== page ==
Saturday, 30 May 2009

A DRAC, Or Any Other Remote Management Tool Will Only Get Us So Far …

Now, what happens if we have set up the server via baseboard level access to the server using the Dell DRAC add-in, or any other baseboard level management module for that manner, and the remote management module has died before we have run the SBS 2008 Getting Started Tasks?



We are assisting with the SBS 2008 and Server Core with Hyper-V Role installs on behalf of an I.T. company at a remote client site of theirs.

So, the second option is to temporarily enable port forwarding for Terminal Services 3389 to the new SBS 2008 server so we can keep moving forward.

But, what happens if there was no one around to do that?

To pre-empt this kind of situation we would do one of the following:

  • Ship a preconfigured router/firewall device with the USB flash drive that had the Answer File on it.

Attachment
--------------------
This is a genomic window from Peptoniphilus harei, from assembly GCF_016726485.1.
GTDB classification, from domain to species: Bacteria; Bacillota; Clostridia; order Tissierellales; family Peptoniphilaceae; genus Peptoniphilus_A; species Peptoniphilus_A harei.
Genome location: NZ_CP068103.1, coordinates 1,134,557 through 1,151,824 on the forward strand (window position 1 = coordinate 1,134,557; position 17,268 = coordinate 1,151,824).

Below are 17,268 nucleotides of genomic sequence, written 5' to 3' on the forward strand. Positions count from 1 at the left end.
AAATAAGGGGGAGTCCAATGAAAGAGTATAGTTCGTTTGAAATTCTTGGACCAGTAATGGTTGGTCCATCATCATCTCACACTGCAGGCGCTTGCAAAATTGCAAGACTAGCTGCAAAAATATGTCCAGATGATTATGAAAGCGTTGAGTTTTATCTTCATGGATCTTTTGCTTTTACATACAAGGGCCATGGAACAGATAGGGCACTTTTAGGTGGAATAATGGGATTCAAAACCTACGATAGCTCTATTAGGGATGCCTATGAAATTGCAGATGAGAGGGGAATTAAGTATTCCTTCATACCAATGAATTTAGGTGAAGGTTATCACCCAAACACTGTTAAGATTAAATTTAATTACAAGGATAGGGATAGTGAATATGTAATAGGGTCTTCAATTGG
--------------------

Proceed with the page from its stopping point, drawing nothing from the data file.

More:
• Coach our contact through the port forwarding process on their firewall device.

It just goes to show us that there can be no fool-proof method of connecting to a server remotely without some sort of fall-back measure in place.

Once we had the server configured for Remote Web Workplace access the 3389 port forward would be deleted in the firewall device.

In this case, once we have tried a firmware flash to the DRAC, if things still do not work, then we will initiate a support incident with Dell and have someone come out and replace the defective unit.

The DRAC no longer shows up anywhere … it is toast. Warranty replacement time.

Philip Elder
Microsoft Small Business Specialists
Co-Author: SBS 2008 Blueprint Book

*All Mac on SBS posts will not be written on a Mac until we replace our now missing iMac! (previous blog post)

Windows Live Writer

1 comment:

David Moisan said...

Of course, at the small sites typical for SBS, the router could be toast. Or locked up. Our newest Dell server had everything fail on it BUT the DRAC!